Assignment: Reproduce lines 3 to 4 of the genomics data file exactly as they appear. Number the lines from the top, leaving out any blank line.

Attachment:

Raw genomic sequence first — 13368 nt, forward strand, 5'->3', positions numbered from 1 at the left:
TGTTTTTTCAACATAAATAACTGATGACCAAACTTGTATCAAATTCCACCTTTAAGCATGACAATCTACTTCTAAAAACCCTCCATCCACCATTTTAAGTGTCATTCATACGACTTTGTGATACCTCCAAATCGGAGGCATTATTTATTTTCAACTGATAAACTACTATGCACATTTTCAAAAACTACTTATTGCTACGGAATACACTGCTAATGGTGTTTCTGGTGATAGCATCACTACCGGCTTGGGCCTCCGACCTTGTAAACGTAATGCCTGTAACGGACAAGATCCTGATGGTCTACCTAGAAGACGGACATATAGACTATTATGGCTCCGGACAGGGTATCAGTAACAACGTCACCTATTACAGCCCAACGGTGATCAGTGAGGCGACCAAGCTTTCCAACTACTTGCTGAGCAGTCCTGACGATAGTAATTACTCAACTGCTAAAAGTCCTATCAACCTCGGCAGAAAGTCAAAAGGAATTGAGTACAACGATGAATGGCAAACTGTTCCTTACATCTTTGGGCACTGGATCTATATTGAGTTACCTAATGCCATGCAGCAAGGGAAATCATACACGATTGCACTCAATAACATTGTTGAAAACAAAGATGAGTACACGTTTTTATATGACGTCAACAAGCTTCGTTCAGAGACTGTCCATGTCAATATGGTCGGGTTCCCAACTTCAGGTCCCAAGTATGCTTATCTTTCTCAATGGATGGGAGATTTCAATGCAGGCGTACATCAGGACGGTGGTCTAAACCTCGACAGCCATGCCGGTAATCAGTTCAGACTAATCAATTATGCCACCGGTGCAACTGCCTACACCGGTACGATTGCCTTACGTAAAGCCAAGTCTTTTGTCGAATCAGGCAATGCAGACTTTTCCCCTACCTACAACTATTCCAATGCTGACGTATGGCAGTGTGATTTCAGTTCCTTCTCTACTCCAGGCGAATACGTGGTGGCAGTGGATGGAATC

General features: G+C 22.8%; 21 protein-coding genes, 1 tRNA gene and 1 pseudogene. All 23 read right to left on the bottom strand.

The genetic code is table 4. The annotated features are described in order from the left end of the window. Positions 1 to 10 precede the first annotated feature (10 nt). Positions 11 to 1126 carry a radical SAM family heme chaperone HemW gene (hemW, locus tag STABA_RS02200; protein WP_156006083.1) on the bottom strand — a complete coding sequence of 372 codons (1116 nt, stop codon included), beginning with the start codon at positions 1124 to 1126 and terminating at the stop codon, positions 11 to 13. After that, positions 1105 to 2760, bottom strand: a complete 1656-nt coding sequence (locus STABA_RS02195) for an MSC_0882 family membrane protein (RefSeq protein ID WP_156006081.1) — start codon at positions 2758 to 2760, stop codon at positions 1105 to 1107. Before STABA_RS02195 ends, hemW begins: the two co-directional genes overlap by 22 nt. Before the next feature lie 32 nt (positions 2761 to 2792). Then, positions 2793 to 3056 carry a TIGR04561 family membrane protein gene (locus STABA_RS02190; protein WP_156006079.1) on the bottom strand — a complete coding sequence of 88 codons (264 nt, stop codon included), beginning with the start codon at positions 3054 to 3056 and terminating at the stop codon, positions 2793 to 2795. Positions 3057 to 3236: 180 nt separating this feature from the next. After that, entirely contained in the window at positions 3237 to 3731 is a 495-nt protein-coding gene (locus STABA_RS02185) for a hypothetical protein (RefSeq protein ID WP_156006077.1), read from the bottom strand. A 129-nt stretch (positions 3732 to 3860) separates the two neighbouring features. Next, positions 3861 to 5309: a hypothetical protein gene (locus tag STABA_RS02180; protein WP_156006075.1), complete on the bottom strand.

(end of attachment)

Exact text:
General features: G+C 22.8%; 21 protein-coding genes, 1 tRNA gene and 1 pseudogene. All 23 read right to left on the bottom strand.

The genetic code is table 4. The annotated features are described in order from the left end of the window. Positions 1 to 10 precede the first annotated feature (10 nt). Positions 11 to 1126 carry a radical SAM family heme chaperone HemW gene (hemW, locus tag STABA_RS02200; protein WP_156006083.1) on the bottom strand — a complete coding sequence of 372 codons (1116 nt, stop codon included), beginning with the start codon at positions 1124 to 1126 and terminating at the stop codon, positions 11 to 13. After that, positions 1105 to 2760, bottom strand: a complete 1656-nt coding sequence (locus STABA_RS02195) for an MSC_0882 family membrane protein (RefSeq protein ID WP_156006081.1) — start codon at positions 2758 to 2760, stop codon at positions 1105 to 1107. Before STABA_RS02195 ends, hemW begins: the two co-directional genes overlap by 22 nt. Before the next feature lie 32 nt (positions 2761 to 2792). Then, positions 2793 to 3056 carry a TIGR04561 family membrane protein gene (locus STABA_RS02190; protein WP_156006079.1) on the bottom strand — a complete coding sequence of 88 codons (264 nt, stop codon included), beginning with the start codon at positions 3054 to 3056 and terminating at the stop codon, positions 2793 to 2795. Positions 3057 to 3236: 180 nt separating this feature from the next. After that, entirely contained in the window at positions 3237 to 3731 is a 495-nt protein-coding gene (locus STABA_RS02185) for a hypothetical protein (RefSeq protein ID WP_156006077.1), read from the bottom strand. A 129-nt stretch (positions 3732 to 3860) separates the two neighbouring features. Next, positions 3861 to 5309: a hypothetical protein gene (locus tag STABA_RS02180; protein WP_156006075.1), complete on the bottom strand.